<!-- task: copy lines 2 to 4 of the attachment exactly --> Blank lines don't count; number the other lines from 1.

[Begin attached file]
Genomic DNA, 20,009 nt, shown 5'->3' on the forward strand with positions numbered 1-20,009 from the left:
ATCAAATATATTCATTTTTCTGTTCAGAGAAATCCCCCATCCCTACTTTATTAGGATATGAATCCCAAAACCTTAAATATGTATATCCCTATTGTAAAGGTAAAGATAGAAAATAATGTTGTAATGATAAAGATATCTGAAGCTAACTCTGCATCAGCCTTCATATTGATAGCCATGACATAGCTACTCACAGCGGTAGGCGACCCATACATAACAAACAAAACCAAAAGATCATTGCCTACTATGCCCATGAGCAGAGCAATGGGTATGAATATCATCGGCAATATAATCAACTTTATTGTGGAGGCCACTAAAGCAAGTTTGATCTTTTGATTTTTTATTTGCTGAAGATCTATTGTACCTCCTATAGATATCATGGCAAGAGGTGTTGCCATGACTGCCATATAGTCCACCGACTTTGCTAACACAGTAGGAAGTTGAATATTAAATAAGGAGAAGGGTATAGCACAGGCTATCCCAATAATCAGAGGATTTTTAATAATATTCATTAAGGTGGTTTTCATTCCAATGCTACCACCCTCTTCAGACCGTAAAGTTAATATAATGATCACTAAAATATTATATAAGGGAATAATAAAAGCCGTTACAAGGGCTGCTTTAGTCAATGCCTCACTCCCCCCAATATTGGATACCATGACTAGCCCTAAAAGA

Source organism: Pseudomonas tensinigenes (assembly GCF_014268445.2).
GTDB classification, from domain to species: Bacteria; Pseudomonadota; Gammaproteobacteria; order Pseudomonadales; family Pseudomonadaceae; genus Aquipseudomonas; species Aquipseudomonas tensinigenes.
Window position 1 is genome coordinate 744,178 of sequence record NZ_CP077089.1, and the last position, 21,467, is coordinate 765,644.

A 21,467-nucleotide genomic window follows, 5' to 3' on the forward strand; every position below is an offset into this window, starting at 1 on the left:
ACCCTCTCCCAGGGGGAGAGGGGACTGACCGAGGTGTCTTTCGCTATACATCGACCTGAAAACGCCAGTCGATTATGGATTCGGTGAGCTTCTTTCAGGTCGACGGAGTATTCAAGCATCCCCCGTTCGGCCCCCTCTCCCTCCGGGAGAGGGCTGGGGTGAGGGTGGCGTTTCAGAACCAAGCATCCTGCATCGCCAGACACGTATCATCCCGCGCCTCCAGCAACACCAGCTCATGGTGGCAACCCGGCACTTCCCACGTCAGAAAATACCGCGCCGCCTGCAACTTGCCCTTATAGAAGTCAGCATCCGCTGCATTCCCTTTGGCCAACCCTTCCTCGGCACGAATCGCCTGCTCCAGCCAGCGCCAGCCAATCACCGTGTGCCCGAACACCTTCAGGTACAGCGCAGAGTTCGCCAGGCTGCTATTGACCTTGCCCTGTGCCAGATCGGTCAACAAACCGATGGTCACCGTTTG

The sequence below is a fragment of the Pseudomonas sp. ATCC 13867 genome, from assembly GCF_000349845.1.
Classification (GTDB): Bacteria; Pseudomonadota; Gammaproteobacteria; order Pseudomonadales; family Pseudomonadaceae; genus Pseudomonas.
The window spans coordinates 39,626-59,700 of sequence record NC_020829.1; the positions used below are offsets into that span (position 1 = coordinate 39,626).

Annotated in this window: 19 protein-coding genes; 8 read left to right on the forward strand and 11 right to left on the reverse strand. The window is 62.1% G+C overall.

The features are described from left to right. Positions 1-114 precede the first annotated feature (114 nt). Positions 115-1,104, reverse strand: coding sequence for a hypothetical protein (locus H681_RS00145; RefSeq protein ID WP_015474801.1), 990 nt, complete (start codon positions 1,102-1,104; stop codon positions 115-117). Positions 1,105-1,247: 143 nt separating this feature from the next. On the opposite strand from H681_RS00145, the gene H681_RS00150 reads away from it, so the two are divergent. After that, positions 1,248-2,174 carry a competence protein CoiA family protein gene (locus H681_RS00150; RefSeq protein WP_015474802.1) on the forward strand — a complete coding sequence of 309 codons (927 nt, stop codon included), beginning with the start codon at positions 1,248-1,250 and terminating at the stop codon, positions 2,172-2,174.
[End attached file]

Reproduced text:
ATCAAATATATTCATTTTTCTGTTCAGAGAAATCCCCCATCCCTACTTTATTAGGATATGAATCCCAAAACCTTAAATATGTATATCCCTATTGTAAAGGTAAAGATAGAAAATAATGTTGTAATGATAAAGATATCTGAAGCTAACTCTGCATCAGCCTTCATATTGATAGCCATGACATAGCTACTCACAGCGGTAGGCGACCCATACATAACAAACAAAACCAAAAGATCATTGCCTACTATGCCCATGAGCAGAGCAATGGGTATGAATATCATCGGCAATATAATCAACTTTATTGTGGAGGCCACTAAAGCAAGTTTGATCTTTTGATTTTTTATTTGCTGAAGATCTATTGTACCTCCTATAGATATCATGGCAAGAGGTGTTGCCATGACTGCCATATAGTCCACCGACTTTGCTAACACAGTAGGAAGTTGAATATTAAATAAGGAGAAGGGTATAGCACAGGCTATCCCAATAATCAGAGGATTTTTAATAATATTCATTAAGGTGGTTTTCATTCCAATGCTACCACCCTCTTCAGACCGTAAAGTTAATATAATGATCACTAAAATATTATATAAGGGAATAATAAAAGCCGTTACAAGGGCTGCTTTAGTCAATGCCTCACTCCCCCCAATATTGGATACCATGACTAGCCCTAAAAGA

Source organism: Pseudomonas tensinigenes (assembly GCF_014268445.2).
GTDB classification, from domain to species: Bacteria; Pseudomonadota; Gammaproteobacteria; order Pseudomonadales; family Pseudomonadaceae; genus Aquipseudomonas; species Aquipseudomonas tensinigenes.